How The Three Percent Club Is Maintaining Climate Momentum In The Time Of COVID-19 By Steve Kukoda, Executive Director, International Copper Association
COVID-19 is rightfully one of the dominating priorities of the world’s governments right now. Resulting economic stimulus packages made in the coming months that focus on restarting economies, putting people back to work, and modernizing infrastructure will shape how we do business for decades to come. It is therefore critical that these roadmaps to economic recovery embrace sustainability. Europe’s Green Deal, for example, aims to “turn climate and environmental challenges into opportunities across all policy areas and make the transition just and inclusive for all.”
As countries think about how to recover sustainably, it’s important to remember the world’s “first fuel”: energy efficiency, which serves as a resource of its own by maximizing the utility of existing energy sources. Despite its proven benefits, energy efficiency is often underutilized—or even overlooked. Countries rarely mention energy efficiency in their Nationally Determined Contributions (NDCs) to the Paris climate agreement. Yet, according to International Energy Agency (IEA) analyses, the greatest share of actions—at least 40%—required for the Paris Climate Change Treaty to meet its goals need to come from energy efficiency. That is more than the share for either renewables or e-mobility, which often dominate the discussion on climate change and the clean energy transition.
Making Smart Decisions
Governments can decide today to make the efficient use of energy a key pillar of their economic stimulus plans. To do so, decision-makers will need to, at times, make choices for the long-term rather than the here-and-now. The most sustainable and efficient solutions are almost always more cost-effective over their lifetimes, and sometimes dramatically so.
For example, a business looking to upgrade its technology for air-cooling will have multiple options for pricing, performance, and efficiency levels. The cheapest solution often uses more energy, and that additional energy consumption will inflate the business’s utility bills throughout the life of the product. A more energy-efficient solution might have an additional cost; however, the same utility bills will be lower every month with energy savings that can help the business recover the difference in upfront cost several times over during the lifetime of the cooling solution.
The world’s governments collectively spend trillions of dollars each year on public procurement of goods and services. If all these purchasing decisions were made with sustainable public procurement as a core value, significant cost and emissions savings could be realized. The current massive economic stimulus packages can serve as a starting point for sustainable purchases by governments. Education and analysis—both of which exist in droves—need to become embedded in purchasing procedures so that lifetime benefits properly receive consideration.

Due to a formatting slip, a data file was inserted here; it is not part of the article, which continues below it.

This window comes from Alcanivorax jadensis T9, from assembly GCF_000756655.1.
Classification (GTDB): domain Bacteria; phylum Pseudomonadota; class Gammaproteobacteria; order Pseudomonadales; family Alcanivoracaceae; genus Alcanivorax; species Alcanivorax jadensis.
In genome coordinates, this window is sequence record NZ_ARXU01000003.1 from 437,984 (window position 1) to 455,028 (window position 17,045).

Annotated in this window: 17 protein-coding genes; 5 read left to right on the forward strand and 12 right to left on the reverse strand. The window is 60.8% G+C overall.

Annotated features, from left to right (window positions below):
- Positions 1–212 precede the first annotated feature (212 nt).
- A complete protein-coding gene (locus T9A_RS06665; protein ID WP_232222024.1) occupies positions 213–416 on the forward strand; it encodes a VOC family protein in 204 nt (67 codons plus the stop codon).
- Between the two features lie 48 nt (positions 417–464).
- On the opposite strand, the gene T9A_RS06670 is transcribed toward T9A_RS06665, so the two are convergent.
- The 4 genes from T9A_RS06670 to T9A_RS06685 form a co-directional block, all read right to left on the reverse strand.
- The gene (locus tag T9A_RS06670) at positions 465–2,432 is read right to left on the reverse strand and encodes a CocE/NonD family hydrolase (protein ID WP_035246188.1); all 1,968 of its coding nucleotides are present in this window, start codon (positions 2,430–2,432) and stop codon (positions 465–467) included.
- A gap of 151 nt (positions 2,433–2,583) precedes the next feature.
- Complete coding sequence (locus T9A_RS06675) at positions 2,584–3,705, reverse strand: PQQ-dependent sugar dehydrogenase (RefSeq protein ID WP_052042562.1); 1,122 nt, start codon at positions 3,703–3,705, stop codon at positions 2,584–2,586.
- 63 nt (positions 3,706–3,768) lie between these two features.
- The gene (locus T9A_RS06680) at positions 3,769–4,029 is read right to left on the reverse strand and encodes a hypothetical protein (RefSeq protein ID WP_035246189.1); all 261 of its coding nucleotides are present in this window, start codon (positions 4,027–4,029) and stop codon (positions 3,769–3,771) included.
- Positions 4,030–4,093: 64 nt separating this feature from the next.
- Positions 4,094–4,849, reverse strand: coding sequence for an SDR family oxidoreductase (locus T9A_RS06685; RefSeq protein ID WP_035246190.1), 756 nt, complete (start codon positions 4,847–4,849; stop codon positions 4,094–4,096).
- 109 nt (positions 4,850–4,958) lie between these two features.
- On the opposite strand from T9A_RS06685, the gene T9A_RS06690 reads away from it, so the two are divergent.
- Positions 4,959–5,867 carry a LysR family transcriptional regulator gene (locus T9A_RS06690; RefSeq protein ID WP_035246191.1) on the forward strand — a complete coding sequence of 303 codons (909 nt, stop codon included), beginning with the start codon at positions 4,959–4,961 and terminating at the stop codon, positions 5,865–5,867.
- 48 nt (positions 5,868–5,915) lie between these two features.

Complicating matters is that the current pandemic has caused massive drops in energy prices worldwide. There is a danger this will lead governments (and each country’s industries and consumers) toward a mentality of, “Why do I need to use energy efficiently when it’s costing me so little?” If this type of thinking permeates the landscape, we will put climate goals in jeopardy. The COVID-19 response and climate action do not have to be mutually exclusive.
What Can Be Done Now?
The good news is that there is no shortage of organizations with leadership, experience, and expertise in advising governments on energy efficiency. Perhaps first among them is the Three Percent Club, a collaboration of governments and supporting organizations committed to working together to put the world on a path to a three-percent annual efficiency improvement. The Three Percent Club was formed in 2019 and adopted by the UN Secretary General at the Global Climate Summit in New York in September 2019. So far 15 countries have joined, as have more than 30 organizations and private-sector companies.
Why three percent? According to IEA, the world collectively needs to achieve a three-percent annual rate of improvement in energy efficiency to meet energy efficiency’s full potential in the Paris agreement. Yet, we are off the pace, with efficiency improvements only around 1.2 percent in recent years.
Embedded within the Three Percent Club is a network of global partnerships – among them, the Sustainable Energy for All Energy Efficiency Accelerators – focused on working with national and subnational governments on proven solutions that reduce CO2 emissions in an economically beneficial and sustainable manner. This highlights another important aspect of energy efficiency: economic solutions exist now, and real change can be made today.
Call to Action
I invite the world’s governments to join the 15 country members already committed to the Three Percent Club platform. I further invite private-sector companies, from all industries, to join us and work with us in countries to accelerate the uptake of energy-efficient products and solutions. My organization and our many partners in the Three Percent Club are standing by.
To find out more or join the Three Percent Club:
Countries/Governments contact Benedikt Hoskuldsson, Sustainable Energy for All (Benedikt@seforall.org)
Companies/Organizations contact Laura Van Wie McGrory, EE Global Alliance (Lvanwie@ase.org)